Has No Kids (76%)…most likely because the kids have grown & moved out
      Earns More Than $60k/Year (67%)…with the majority earning over $100k/year
      Attended College/Grad School (80%)


      • David Tomlin March 17, 2012 at 12:20 am #

        Thank you.

  8. Thomas Brambor March 16, 2012 at 9:49 pm #

    There was a huge outcry and subsequent mobilization on (btw, one of the top 50 largest sites in the US). Readers there actively petitioned companies to withdraw their advertising. Surely not the whole story, but good old activism sometimes works. Also, it appears that many advertiser did not actually choose to advertise on the RL show but rather their ads were assigned through ad networks. Once shit hit the fan these companies instructed the ad network to no longer place their ad on the show.

  9. Anon March 17, 2012 at 3:05 am #

    Limbaugh is just one show, there are plenty of other places to make an ad buy that will provide the same bang for your buck without the controversy.

  10. Keith March 17, 2012 at 11:54 am #

    I studied this in a sociology class (I forget what it’s called). You’re right though, it has to do with a group effect. But there’s a bit more to it. Many of these companies have spent years, if not decades, building their brands and they don’t want any negative publicity that could damage it. When marketing execs see other brands racing for the exits, they follow suit.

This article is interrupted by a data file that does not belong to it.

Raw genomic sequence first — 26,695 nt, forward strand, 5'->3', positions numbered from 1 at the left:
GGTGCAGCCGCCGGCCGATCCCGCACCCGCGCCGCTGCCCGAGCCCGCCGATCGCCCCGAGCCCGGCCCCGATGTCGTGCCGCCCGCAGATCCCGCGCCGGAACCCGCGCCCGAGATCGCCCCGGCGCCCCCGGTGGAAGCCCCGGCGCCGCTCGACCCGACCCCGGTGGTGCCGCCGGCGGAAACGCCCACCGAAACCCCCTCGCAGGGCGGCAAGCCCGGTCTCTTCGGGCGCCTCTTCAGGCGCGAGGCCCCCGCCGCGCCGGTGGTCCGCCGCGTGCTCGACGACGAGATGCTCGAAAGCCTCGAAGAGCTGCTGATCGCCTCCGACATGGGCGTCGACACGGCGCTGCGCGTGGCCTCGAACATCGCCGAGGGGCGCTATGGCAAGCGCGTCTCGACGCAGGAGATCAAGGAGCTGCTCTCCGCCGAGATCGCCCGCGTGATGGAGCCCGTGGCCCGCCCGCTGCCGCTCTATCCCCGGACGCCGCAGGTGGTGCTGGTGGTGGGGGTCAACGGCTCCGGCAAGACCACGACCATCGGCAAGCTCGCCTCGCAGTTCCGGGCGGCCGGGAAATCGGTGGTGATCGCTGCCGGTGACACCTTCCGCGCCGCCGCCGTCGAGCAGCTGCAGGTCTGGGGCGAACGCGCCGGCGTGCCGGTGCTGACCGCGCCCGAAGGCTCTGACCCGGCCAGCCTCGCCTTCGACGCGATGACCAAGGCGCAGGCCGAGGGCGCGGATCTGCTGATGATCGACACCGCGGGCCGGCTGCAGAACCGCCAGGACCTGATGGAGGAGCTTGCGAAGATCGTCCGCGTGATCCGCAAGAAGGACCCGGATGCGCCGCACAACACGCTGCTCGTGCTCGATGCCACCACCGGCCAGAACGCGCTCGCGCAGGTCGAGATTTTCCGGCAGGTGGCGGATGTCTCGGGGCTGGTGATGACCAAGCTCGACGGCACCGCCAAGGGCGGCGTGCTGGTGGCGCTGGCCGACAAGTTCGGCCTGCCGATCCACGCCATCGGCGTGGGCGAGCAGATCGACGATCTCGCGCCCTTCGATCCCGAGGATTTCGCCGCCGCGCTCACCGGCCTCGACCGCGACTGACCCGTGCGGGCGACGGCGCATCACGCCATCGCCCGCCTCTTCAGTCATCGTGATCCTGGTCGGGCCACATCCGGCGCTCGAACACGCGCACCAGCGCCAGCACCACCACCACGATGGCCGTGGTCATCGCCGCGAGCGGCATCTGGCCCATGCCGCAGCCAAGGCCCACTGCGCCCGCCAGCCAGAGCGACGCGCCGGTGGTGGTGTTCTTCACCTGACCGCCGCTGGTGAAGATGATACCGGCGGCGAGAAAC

11. Jo Procter March 17, 2012 at 12:03 pm #

    Maybe you guys need some WOMEN authors? One half our population is WOMEN; that’s why the advertisers are running scared.

    • knight4444 July 29, 2012 at 12:13 am #

      Jo when you read these post doesn’t it boogle your mind on what type of female dates and eventually marries these idiots?

  12. knight4444 July 29, 2012 at 12:10 am #

    I’m a male and reading some of these stupid ass post about why sponsors are leaving limbaugh because of his juvenile, mysogynist comment calling a women a “SLUT” isn’t very surprising to me. limbaugh caters to angry old racist caucasian males over 65! So of course in their fossilized brains they can’t see the big deal! because in their world women are only good for two things, viagra inspired ben gay smelling two minutes of nasty sex and cooking them a meal. That’s why these idiots don’t get it

  13. knight4444 July 29, 2012 at 1:20 pm #

    My bad I meant ”calling a woman a slut” not women